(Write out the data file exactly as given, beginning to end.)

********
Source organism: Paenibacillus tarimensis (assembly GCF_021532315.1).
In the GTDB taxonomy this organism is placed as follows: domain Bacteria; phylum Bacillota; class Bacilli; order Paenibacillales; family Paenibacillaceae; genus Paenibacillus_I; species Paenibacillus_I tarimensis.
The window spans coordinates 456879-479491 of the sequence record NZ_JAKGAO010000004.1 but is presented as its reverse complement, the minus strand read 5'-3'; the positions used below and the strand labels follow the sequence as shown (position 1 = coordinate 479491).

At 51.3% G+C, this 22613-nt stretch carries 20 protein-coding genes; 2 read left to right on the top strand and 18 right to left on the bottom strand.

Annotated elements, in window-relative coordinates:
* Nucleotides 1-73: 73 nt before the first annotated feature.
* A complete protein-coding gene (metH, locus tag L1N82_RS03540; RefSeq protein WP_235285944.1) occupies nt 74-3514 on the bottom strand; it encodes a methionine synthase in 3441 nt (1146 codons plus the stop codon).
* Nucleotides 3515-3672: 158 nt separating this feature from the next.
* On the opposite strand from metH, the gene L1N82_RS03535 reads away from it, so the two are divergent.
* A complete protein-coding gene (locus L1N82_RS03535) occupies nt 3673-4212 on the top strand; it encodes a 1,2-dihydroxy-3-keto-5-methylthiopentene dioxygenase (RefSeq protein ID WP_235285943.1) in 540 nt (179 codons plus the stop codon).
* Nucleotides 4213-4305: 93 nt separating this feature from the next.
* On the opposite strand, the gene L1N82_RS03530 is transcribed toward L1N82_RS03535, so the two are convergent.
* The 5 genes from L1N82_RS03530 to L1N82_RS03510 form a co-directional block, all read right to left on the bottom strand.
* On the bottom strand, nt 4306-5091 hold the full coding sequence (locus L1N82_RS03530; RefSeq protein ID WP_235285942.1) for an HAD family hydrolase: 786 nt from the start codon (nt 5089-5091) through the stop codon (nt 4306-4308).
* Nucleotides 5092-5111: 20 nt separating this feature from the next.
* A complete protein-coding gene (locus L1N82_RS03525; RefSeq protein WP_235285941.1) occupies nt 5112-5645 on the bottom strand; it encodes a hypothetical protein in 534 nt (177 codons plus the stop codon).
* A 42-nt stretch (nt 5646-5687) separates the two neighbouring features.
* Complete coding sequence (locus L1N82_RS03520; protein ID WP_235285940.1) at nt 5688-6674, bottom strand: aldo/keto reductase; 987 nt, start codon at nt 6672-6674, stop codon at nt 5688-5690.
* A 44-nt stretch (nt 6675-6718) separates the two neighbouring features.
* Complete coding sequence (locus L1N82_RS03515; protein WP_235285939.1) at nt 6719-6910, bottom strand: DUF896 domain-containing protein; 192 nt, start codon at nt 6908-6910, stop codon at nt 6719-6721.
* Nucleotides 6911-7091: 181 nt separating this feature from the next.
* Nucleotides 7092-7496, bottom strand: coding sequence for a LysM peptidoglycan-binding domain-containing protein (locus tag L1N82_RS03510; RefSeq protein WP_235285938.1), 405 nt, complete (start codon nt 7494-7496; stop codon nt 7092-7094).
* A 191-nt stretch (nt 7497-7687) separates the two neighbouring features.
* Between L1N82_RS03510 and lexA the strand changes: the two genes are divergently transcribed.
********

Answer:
Source organism: Paenibacillus tarimensis (assembly GCF_021532315.1).
In the GTDB taxonomy this organism is placed as follows: domain Bacteria; phylum Bacillota; class Bacilli; order Paenibacillales; family Paenibacillaceae; genus Paenibacillus_I; species Paenibacillus_I tarimensis.
The window spans coordinates 456879-479491 of the sequence record NZ_JAKGAO010000004.1 but is presented as its reverse complement, the minus strand read 5'-3'; the positions used below and the strand labels follow the sequence as shown (position 1 = coordinate 479491).

At 51.3% G+C, this 22613-nt stretch carries 20 protein-coding genes; 2 read left to right on the top strand and 18 right to left on the bottom strand.

Annotated elements, in window-relative coordinates:
* Nucleotides 1-73: 73 nt before the first annotated feature.
* A complete protein-coding gene (metH, locus tag L1N82_RS03540; RefSeq protein WP_235285944.1) occupies nt 74-3514 on the bottom strand; it encodes a methionine synthase in 3441 nt (1146 codons plus the stop codon).
* Nucleotides 3515-3672: 158 nt separating this feature from the next.
* On the opposite strand from metH, the gene L1N82_RS03535 reads away from it, so the two are divergent.
* A complete protein-coding gene (locus L1N82_RS03535) occupies nt 3673-4212 on the top strand; it encodes a 1,2-dihydroxy-3-keto-5-methylthiopentene dioxygenase (RefSeq protein ID WP_235285943.1) in 540 nt (179 codons plus the stop codon).
* Nucleotides 4213-4305: 93 nt separating this feature from the next.
* On the opposite strand, the gene L1N82_RS03530 is transcribed toward L1N82_RS03535, so the two are convergent.
* The 5 genes from L1N82_RS03530 to L1N82_RS03510 form a co-directional block, all read right to left on the bottom strand.
* On the bottom strand, nt 4306-5091 hold the full coding sequence (locus L1N82_RS03530; RefSeq protein ID WP_235285942.1) for an HAD family hydrolase: 786 nt from the start codon (nt 5089-5091) through the stop codon (nt 4306-4308).
* Nucleotides 5092-5111: 20 nt separating this feature from the next.
* A complete protein-coding gene (locus L1N82_RS03525; RefSeq protein WP_235285941.1) occupies nt 5112-5645 on the bottom strand; it encodes a hypothetical protein in 534 nt (177 codons plus the stop codon).
* A 42-nt stretch (nt 5646-5687) separates the two neighbouring features.
* Complete coding sequence (locus L1N82_RS03520; protein ID WP_235285940.1) at nt 5688-6674, bottom strand: aldo/keto reductase; 987 nt, start codon at nt 6672-6674, stop codon at nt 5688-5690.
* A 44-nt stretch (nt 6675-6718) separates the two neighbouring features.
* Complete coding sequence (locus L1N82_RS03515; protein WP_235285939.1) at nt 6719-6910, bottom strand: DUF896 domain-containing protein; 192 nt, start codon at nt 6908-6910, stop codon at nt 6719-6721.
* Nucleotides 6911-7091: 181 nt separating this feature from the next.
* Nucleotides 7092-7496, bottom strand: coding sequence for a LysM peptidoglycan-binding domain-containing protein (locus tag L1N82_RS03510; RefSeq protein WP_235285938.1), 405 nt, complete (start codon nt 7494-7496; stop codon nt 7092-7094).
* A 191-nt stretch (nt 7497-7687) separates the two neighbouring features.
* Between L1N82_RS03510 and lexA the strand changes: the two genes are divergently transcribed.